March 10, 1994: Tupac is sentenced to fifteen days in a Los Angeles jail for punching out director Allen Hughes. (Hughes and his brother, Albert, had dropped Tupac from Menace II Society.)
February 10, 1994
Melrose Boulevard, CA
After a relatively boring morning in court we decide to lunch at a sunny, posh Italian restaurant Tupac remembers enjoying. Even as we dine, a New York court is examining evidence in the rape case that has become Tupac’s personal demon.
The rape charges surfaced amongst a barrage of others. Most significantly they came a short three weeks after the cop shooting case earned him front page status. The obvious irony is that he was accused of rape as “Keep Your Head Up”—the most genuine peace offering to B-girls to date—flooded the radio waves and implored Black men to love and respect Black women. The alleged victim claims she was sodomized by Tupac and two other co-defendants. A fourth suspect disappeared from the hotel room before the police arrived and has never been found. While admitting that he and the alleged victim did engage in consensual sex since their first meeting at Nell’s, Tupac emphatically denies that he raped anyone. He claims that he and the alleged victim did not even engage in sexual intercourse the night of the alleged rape. Nor did he aid and abet in, as New York dailies reported, and “gangbang.”
Earlier this week I spoke with a sister who’s been active in nationalist struggle, as has Tupac’s family, for years. I admire this sister for her political consistency, her grassroots work ethics and her genuine desire to understand and support young people. She is torn with ambivalence, as are most of us, because of the charges that Tupac allegedly raped a young woman in a New York hotel room. She’s met with other sisters, her comrades in struggle, and has decided that his behavior is neither revolutionary nor New Afrikan. She and her sisters are planning to share their position with Pac through Watani, also a long-standing political and community activist. I’ve not yet found a way to talk about the real concerns and criticism that Black women in particular have around this case. I decide that these sisters and their obvious integrity is a possible way to get him to respond to these issues. What I don’t realize is that in the week that passed they’ve not spoken with him.
‘Fuck those bitches! I don’t need that shit!”
I’m frightened by his venom.
“I’m on the front lines of this shit. Not 30 years ago. Now! Where were they when we didn’t have no food or fucking electricity? When we were eating hard-boiled eggs and they pulling off million dollar heists and shit!”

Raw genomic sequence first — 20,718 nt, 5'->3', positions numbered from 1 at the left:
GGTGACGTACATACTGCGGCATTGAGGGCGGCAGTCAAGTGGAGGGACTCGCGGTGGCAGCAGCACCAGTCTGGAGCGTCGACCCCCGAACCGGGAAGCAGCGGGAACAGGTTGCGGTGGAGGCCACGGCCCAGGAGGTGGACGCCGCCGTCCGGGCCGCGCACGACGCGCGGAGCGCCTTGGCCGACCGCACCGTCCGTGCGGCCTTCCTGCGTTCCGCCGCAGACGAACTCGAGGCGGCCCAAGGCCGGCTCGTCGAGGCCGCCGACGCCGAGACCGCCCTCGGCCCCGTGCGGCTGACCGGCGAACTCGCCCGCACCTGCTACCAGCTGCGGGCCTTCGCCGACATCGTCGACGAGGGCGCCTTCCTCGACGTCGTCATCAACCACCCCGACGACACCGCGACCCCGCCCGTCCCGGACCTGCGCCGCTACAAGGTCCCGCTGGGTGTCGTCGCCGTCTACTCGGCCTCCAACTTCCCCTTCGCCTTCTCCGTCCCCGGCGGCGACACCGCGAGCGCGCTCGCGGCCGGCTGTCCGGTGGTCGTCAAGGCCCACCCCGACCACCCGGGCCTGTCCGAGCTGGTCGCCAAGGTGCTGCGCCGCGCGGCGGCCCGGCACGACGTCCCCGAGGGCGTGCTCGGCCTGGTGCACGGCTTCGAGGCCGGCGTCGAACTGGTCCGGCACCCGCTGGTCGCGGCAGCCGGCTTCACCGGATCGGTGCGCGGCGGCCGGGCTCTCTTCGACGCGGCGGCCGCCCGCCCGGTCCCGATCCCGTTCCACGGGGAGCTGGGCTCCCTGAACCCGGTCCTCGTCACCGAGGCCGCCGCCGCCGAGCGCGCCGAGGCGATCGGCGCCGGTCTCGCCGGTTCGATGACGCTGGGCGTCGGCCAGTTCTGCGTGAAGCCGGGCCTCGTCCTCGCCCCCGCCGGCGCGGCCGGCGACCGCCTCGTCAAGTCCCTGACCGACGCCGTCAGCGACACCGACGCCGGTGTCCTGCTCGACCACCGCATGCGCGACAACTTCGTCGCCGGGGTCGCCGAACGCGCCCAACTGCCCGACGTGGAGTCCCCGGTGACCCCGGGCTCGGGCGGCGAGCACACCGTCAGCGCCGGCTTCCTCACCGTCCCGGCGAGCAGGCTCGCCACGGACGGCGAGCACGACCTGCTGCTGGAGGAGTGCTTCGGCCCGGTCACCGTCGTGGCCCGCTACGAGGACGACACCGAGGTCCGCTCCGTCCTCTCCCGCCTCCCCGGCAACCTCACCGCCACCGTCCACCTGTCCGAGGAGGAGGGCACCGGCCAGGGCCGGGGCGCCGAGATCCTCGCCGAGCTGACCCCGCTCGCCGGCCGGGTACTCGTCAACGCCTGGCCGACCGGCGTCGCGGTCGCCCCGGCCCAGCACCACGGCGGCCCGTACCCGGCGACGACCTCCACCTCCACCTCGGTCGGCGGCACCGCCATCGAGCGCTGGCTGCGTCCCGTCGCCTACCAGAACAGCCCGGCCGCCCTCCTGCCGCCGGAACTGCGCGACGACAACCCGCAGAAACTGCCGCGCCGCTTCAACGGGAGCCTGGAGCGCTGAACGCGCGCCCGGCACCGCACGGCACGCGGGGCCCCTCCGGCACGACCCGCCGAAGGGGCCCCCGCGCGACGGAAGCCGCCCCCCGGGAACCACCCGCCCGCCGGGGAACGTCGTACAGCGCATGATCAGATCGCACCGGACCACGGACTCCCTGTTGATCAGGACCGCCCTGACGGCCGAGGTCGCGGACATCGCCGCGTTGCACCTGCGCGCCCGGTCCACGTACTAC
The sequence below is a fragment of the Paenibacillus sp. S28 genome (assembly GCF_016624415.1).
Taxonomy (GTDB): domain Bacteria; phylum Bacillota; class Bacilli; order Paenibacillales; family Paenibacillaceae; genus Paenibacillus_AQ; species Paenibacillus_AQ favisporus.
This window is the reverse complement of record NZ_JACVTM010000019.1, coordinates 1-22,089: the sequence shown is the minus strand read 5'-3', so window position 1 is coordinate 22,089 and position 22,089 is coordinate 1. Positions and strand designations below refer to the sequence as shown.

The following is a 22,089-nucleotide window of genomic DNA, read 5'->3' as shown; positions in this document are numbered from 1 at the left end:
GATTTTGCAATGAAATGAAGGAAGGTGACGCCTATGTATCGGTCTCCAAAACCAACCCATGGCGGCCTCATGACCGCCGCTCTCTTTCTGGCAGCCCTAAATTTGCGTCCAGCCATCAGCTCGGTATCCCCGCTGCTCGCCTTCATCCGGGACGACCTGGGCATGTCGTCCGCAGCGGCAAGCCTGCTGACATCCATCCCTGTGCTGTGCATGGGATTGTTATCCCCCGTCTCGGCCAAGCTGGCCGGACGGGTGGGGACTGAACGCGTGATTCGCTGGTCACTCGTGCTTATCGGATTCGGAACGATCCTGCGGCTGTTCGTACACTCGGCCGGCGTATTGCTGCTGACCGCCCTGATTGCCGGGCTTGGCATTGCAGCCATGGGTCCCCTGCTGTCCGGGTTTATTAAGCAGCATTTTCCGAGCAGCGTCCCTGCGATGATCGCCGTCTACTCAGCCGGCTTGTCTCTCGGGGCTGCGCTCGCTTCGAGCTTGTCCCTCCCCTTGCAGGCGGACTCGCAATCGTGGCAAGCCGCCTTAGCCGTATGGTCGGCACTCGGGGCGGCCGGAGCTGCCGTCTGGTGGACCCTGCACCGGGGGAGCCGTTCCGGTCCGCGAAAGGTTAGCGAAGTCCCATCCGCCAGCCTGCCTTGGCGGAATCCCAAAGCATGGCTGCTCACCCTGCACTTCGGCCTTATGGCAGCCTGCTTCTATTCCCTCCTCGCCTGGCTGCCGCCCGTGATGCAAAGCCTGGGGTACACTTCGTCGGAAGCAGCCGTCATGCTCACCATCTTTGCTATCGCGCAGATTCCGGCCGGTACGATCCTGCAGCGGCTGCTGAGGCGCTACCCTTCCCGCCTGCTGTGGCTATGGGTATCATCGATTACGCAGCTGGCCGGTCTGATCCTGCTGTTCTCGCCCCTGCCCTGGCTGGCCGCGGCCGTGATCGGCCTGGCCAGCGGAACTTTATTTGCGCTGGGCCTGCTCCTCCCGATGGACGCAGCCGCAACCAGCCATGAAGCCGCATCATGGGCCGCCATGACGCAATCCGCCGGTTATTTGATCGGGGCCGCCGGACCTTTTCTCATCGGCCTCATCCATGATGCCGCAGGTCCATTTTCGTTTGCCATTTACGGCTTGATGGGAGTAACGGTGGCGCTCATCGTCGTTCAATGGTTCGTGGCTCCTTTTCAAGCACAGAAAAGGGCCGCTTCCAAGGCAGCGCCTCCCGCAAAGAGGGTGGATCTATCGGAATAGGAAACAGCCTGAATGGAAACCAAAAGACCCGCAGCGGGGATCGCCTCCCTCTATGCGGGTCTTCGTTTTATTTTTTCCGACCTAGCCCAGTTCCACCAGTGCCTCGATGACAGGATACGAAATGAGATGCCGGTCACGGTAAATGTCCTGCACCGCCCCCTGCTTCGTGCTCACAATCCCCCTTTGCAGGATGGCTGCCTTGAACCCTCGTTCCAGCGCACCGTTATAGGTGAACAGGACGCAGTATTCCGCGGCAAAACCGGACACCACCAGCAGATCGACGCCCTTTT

He’s referring to the years spent as an infant of the Black power movement when his mother, a convicted and certified revolutionary, found herself struggling to support her baby. The “million dollar heists” were those bank and brinks robberies, some of them foiled, that placed every known member of the Black Liberation Army of the FBI’s most wanted list. “Fuck them! I need support not criticism!”
I’ve opened a painful space for Tupac. That of betrayal. That I should expect Tupac to regard these sisters’s opinion with more weight than anyone else’s has to do with my notion of Tupac’s respect for legacy and the movement in general.
Afeni Shakur, Tupac’s mother, was numbered amongst the Panther 21, members of the New York Panthers accused of conspiracy to blow up the Brooklyn Botanical Gardens. She and her comrades stood defiantly on the principle of anti-imperialism during their hearings. They were imprisoned when she was pregnant with Tupac. In 1986 Tupac’s stepfather, Mutulu Shakur (also Mopreme’s biological father), was convicted of conspiracy linked to the Assata Shakur case. An extremely high profile political prisoner, Assata was liberated from prison in New Jersey after being convicted of killing a white police officer who killed her partner Zayd Shakur, one fateful night on the New Jersey Turnpike. In Assata’s autobiography she recalls reuniting with Afeni, then pregnant with Tupac, in a prison gymnasium.
To suggest, as many do, that Tupac should be “responsible to his legacy” in some ways simplifies the legacy. But to suggest that Tupac’s interpretation of this legacy should fit some romantic ideal of “the movement” is to deny reality specificity. Tupac’s childhood, those years underground, above ground, the years when his disillusioned mother began smoking crack, are as much a party of his legacy as the black leather jackets and clenched fist.
Outside the restaurant a vagrant brother is arguing with himself. He’s oily and tattered, but he wants no money. He may not even want an audience for the argument he is staging with his ghosts.
“That’s gonna be me. Watch!” Tupac is actor now; he performs a dead-on impersonation of the schizophrenic brother.
“Standing on a fucking corner talking about, ‘Fucking black panthers hip-hop bitches bitches niggas niggas get away from me you motherfuckas! Back up-It’s loaded.’ He laughs then looks back as he crosses the street. “Yup, if I make it. That’s gonna be me.”